The Architectural Heritage Fund has awarded Assemble Studio CIC a grant of £15,000 towards their plans to turn a vacant 18th century townhouse in Spitalfields into a shared community space.
The four storey mid-terrace townhouse on Princelet Street, near Brick Lane in East London, was built in 1705 by Joseph Truman (of Truman’s Brewery), and was home to master weavers and merchants in an area that became the centre of the silk weaving industry. For the past forty years it was the home of Annetta Pedretti, a community activist, architect and polymath. After she died in 2018 it was left to a foundation, the Edith Maryon Foundation, to enable it be used for social purposes.
Assemble Studio is an award winning multi-disciplinary collective working across architecture, design and art. Their vision is to turn the Grade II listed house into a new centre for land and housing justice, providing meeting rooms, shared workspace and a community café, and hosting public events, talks and exhibitions.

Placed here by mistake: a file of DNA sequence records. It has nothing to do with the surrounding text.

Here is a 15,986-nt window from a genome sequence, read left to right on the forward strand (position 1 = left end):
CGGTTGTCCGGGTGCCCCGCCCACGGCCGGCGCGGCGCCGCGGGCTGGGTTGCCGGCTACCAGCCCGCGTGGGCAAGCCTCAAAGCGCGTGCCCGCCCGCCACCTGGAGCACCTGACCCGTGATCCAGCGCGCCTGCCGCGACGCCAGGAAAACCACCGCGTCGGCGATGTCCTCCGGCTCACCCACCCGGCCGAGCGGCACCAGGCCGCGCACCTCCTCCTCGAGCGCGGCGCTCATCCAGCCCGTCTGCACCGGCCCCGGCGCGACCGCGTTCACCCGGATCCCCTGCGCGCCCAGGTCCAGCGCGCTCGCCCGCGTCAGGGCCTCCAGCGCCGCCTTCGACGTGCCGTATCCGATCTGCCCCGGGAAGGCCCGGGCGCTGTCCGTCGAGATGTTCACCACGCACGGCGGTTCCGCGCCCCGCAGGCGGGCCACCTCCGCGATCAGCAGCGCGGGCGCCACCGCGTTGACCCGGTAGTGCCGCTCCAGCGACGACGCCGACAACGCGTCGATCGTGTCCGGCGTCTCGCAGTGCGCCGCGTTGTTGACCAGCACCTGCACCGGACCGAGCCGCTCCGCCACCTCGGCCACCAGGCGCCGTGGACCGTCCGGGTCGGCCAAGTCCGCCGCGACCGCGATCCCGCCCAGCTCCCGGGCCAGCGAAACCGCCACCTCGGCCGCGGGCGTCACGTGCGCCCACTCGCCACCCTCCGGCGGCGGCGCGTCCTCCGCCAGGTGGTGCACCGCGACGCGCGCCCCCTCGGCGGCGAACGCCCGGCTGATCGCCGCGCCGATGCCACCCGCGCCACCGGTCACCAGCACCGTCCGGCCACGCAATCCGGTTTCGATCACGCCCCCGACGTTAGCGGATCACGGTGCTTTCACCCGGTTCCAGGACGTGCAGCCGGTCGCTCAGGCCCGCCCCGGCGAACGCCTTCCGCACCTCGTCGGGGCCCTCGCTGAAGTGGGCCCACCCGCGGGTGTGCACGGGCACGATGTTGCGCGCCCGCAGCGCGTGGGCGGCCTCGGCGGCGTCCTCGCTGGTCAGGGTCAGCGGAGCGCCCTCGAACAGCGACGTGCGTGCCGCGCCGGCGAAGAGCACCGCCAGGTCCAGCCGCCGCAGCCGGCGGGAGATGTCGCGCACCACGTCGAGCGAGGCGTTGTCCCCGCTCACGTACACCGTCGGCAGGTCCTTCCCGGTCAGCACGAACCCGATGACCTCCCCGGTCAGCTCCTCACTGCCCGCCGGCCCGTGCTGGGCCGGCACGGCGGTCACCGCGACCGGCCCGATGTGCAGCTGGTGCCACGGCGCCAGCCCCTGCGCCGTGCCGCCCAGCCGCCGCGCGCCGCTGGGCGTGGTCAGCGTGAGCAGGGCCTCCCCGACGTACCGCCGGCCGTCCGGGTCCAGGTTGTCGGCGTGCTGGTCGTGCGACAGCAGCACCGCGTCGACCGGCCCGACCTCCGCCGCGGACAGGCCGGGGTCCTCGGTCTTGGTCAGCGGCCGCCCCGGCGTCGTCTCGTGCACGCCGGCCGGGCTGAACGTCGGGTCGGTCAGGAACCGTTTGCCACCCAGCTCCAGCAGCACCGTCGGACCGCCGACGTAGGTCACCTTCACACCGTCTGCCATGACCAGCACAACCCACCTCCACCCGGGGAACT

Their £15,000 Project Viability Grant will support development of design proposals, fundraising and work to set up a new charity to run the centre. Matthew Mckeague, CEO of AHF comments:
‘This is a fascinating house, rich in history in itself but also a building that holds many stories about the Spitalfields area. Spitalfields has undergone huge change in recent decades and the ballooning cost of land and property has made it increasingly difficult to find affordable community space. Assemble’s ideas for its future will help address this need, ideas that I am sure would have been supported by Annetta Pedretti, the house’s last owner.’
Follow Asemble Studios on Instagram: @houseofannetta